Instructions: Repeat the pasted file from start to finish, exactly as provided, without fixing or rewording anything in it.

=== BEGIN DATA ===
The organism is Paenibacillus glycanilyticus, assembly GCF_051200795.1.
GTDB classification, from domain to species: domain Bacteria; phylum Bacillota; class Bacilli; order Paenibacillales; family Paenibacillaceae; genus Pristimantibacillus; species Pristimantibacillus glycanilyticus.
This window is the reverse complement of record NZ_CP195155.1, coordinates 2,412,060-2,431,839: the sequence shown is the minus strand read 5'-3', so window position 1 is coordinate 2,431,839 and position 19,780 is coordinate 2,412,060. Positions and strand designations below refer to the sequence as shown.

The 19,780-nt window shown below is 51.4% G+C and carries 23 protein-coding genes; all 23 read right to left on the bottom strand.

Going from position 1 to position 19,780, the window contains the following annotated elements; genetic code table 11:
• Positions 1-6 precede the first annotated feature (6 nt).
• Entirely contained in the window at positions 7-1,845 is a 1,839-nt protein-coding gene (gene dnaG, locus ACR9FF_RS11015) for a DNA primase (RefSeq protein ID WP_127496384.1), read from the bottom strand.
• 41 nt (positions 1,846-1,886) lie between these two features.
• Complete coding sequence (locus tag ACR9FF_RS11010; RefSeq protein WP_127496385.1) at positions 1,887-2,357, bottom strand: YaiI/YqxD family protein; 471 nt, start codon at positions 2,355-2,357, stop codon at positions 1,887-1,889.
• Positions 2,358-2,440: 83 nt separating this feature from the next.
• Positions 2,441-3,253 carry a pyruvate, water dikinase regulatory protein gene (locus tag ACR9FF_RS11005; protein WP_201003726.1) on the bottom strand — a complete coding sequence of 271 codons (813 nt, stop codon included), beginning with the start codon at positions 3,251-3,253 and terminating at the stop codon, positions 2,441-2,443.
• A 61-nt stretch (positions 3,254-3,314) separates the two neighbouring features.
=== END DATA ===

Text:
The organism is Paenibacillus glycanilyticus, assembly GCF_051200795.1.
GTDB classification, from domain to species: domain Bacteria; phylum Bacillota; class Bacilli; order Paenibacillales; family Paenibacillaceae; genus Pristimantibacillus; species Pristimantibacillus glycanilyticus.
This window is the reverse complement of record NZ_CP195155.1, coordinates 2,412,060-2,431,839: the sequence shown is the minus strand read 5'-3', so window position 1 is coordinate 2,431,839 and position 19,780 is coordinate 2,412,060. Positions and strand designations below refer to the sequence as shown.

The 19,780-nt window shown below is 51.4% G+C and carries 23 protein-coding genes; all 23 read right to left on the bottom strand.

Going from position 1 to position 19,780, the window contains the following annotated elements; genetic code table 11:
• Positions 1-6 precede the first annotated feature (6 nt).
• Entirely contained in the window at positions 7-1,845 is a 1,839-nt protein-coding gene (gene dnaG, locus ACR9FF_RS11015) for a DNA primase (RefSeq protein ID WP_127496384.1), read from the bottom strand.
• 41 nt (positions 1,846-1,886) lie between these two features.
• Complete coding sequence (locus tag ACR9FF_RS11010; RefSeq protein WP_127496385.1) at positions 1,887-2,357, bottom strand: YaiI/YqxD family protein; 471 nt, start codon at positions 2,355-2,357, stop codon at positions 1,887-1,889.
• Positions 2,358-2,440: 83 nt separating this feature from the next.
• Positions 2,441-3,253 carry a pyruvate, water dikinase regulatory protein gene (locus tag ACR9FF_RS11005; protein WP_201003726.1) on the bottom strand — a complete coding sequence of 271 codons (813 nt, stop codon included), beginning with the start codon at positions 3,251-3,253 and terminating at the stop codon, positions 2,441-2,443.
• A 61-nt stretch (positions 3,254-3,314) separates the two neighbouring features.